Senior public servants are now saying that the government is looking at shedding not hundreds of jobs but thousands – not temporary positions but permanent positions. The government has been setting the platform for deep job cuts under the umbrella of the audit report, with the interim findings due out today.

On top of the job shedding, departments have also been told that they have to come up with a range of innovative cost cutting proposals – for that read what services can be out sourced (commonly known as privatisation) - and what services can be scrapped or wound back.  So long as it does not fall within the definition of a "frontline service", no service is off the table and no department is immune.

When he won last year's New South Wales election, new premier Barry O’Farrell ordered his own commission of audit into the state’s finances, which found the public sector was dealing with cumbersome structures, unnecessary barriers, poor data, unclear reporting lines and ineffective systems.

Since then, he has cut 5000 jobs through the voluntary redundancy program and another 10,000 jobs are earmarked to go in the next four years to produce the projected saving of $2.2 billion. Those that are left have been told they will simply have to work harder.  It’s not too big of a stretch to suggest the Queensland commission of audit will find something similar and the rhetoric and savings will not be lost on Newman’s cost cutting team.

The government has already given itself a range of extra weapons for a looming battle with the public service. Significant changes to the public sector industrial relations environment were crashed through parliament as a priority before its “urgent” Cost of Living Bill. Given the Liberal National Party holds 78 of the 89 seats in Parliament, the current joke in George Street is that Newman faces more opposition from die-hard Nationals than he does from the ALP and independents in Parliament.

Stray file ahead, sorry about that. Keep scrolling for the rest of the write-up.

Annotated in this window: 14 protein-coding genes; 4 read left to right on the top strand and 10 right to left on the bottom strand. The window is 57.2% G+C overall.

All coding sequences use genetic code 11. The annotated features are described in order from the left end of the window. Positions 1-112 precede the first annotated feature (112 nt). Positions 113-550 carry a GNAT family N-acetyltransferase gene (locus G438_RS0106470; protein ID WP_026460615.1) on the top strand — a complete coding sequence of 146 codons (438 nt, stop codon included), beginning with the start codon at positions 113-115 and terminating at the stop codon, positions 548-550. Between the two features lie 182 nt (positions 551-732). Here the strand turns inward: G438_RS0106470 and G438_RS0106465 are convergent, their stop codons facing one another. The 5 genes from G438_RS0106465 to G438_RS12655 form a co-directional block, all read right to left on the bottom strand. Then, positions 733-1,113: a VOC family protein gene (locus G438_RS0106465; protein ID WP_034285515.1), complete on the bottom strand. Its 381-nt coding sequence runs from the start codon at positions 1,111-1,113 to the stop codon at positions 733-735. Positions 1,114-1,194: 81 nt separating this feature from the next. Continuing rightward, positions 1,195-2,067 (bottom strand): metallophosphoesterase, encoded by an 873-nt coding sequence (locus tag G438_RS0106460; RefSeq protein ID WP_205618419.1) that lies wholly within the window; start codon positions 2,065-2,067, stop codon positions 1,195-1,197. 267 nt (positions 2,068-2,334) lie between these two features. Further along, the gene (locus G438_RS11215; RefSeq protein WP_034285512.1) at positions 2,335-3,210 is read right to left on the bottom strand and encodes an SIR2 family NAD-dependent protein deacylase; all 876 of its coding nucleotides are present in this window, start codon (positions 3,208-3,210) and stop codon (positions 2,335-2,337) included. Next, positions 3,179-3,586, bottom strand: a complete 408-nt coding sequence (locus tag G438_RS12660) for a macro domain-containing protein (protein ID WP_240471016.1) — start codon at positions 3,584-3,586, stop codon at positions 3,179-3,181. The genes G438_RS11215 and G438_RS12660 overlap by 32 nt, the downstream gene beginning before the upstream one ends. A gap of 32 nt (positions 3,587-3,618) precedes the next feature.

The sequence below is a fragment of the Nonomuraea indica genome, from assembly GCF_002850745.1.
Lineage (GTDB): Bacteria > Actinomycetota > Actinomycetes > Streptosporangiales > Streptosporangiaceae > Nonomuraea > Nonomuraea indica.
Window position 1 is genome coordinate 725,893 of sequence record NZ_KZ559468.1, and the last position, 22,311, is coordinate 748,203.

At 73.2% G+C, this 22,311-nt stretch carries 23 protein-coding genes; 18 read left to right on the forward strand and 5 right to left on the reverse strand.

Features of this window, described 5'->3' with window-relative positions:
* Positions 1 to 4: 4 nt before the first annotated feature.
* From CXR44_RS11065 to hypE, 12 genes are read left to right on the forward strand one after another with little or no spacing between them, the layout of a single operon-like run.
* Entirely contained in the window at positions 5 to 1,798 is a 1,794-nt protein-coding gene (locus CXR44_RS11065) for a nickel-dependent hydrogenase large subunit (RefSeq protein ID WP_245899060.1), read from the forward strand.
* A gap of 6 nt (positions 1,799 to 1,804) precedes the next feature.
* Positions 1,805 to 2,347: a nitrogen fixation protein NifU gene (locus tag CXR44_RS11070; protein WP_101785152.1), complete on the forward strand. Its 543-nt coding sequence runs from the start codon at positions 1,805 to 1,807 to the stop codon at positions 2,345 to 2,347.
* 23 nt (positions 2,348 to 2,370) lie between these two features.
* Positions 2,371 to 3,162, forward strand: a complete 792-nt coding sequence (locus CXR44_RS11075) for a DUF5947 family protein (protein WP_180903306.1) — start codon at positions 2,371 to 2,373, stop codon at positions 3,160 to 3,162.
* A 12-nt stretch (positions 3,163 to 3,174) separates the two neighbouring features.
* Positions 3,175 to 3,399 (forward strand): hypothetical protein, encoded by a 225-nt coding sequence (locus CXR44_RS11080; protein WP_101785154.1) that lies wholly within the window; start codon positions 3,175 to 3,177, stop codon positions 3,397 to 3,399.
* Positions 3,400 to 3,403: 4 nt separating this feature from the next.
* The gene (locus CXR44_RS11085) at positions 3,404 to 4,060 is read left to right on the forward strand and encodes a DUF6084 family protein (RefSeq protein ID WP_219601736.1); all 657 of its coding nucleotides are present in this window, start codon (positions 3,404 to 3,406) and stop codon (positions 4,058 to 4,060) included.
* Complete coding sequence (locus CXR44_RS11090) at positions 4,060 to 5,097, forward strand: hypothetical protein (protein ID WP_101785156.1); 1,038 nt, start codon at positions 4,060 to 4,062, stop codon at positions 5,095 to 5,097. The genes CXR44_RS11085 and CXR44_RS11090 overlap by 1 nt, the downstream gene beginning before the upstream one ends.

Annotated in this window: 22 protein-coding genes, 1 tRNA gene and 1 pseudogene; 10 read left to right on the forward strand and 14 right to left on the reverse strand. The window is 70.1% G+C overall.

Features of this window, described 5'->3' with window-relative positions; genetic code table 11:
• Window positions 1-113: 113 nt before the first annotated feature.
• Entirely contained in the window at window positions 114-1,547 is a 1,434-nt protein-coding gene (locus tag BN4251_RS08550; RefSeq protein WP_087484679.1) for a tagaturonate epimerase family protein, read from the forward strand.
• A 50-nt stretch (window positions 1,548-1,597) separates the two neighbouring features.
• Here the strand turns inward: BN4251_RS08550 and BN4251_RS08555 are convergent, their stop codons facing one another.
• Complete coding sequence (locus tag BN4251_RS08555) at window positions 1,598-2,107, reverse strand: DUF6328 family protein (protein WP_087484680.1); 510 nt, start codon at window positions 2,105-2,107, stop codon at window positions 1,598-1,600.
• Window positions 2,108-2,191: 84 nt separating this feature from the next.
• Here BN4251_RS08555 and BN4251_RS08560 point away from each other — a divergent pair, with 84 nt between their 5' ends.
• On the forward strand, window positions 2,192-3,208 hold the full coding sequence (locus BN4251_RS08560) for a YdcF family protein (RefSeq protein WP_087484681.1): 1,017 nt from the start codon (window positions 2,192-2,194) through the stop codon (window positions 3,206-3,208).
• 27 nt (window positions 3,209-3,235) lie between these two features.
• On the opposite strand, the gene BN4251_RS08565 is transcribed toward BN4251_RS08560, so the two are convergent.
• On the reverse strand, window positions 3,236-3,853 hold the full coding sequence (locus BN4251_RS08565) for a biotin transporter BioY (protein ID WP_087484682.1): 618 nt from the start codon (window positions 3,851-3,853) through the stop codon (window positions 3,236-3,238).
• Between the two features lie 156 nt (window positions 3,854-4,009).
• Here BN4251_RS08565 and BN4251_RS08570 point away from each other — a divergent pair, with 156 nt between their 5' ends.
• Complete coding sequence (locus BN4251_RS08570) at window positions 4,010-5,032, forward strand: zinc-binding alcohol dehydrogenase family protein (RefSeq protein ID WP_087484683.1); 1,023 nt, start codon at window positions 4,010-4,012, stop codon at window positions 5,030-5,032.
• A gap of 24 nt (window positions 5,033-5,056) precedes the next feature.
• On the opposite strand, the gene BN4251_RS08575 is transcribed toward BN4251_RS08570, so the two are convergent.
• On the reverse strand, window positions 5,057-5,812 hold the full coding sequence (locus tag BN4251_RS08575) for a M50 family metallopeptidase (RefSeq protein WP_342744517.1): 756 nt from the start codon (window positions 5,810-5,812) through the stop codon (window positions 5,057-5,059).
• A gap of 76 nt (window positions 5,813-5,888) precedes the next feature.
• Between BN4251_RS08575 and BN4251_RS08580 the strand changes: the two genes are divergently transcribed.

The amendments brings about two significant changes – firstly it allows a minister to terminate industrial action if he or she is satisfied that the action is threatening the safety and welfare of the community or is threatening to damage the economy. Secondly it means that the Queensland Industrial Relations Commission must consider the state’s financial position and fiscal strategy when determining wage negotiations. All useful weapons to have in your political arsenal when you are faced with an audit report which will tell you the state is broke and you are facing 25 enterprise bargaining agreements.

The drive to renovate and reshape the public service will be by the newly formed Office of Public Sector Renewal set-up to “achieve a renewed, refocussed and more efficient public service, realise significant savings and drive cultural change” – which is a nice way of saying cutting jobs, making departments smaller and controlling their staffing and privatising anything that can be pushed out to the private sector. It’s being headed by Amanda Pafumi who has been brought in from the Brisbane City Council.

The Queensland Premier is not the first politician to be drawn to the rhetoric promising to make government and public services more customer-focused. It has attracted public sector reformers around the world from all across the political spectrum. For many it was just a mantra – but Newman has come at a time when the public sector has been hit with a perfect storm for change.

Firstly, it has been overwhelmed by escalating community expectations that are now accustomed to convenient, accessible and tailored services from the private sector and are demanding – not unreasonably – the same from the public sector. They want to see clever use of technology as part of the citizen focus – an area that has been a failure for past Queensland governments.

Secondly, taxpayers are sick and tired of seeing the administrative requirements of the bureaucracy being more important than the needs of the long suffering taxpayer.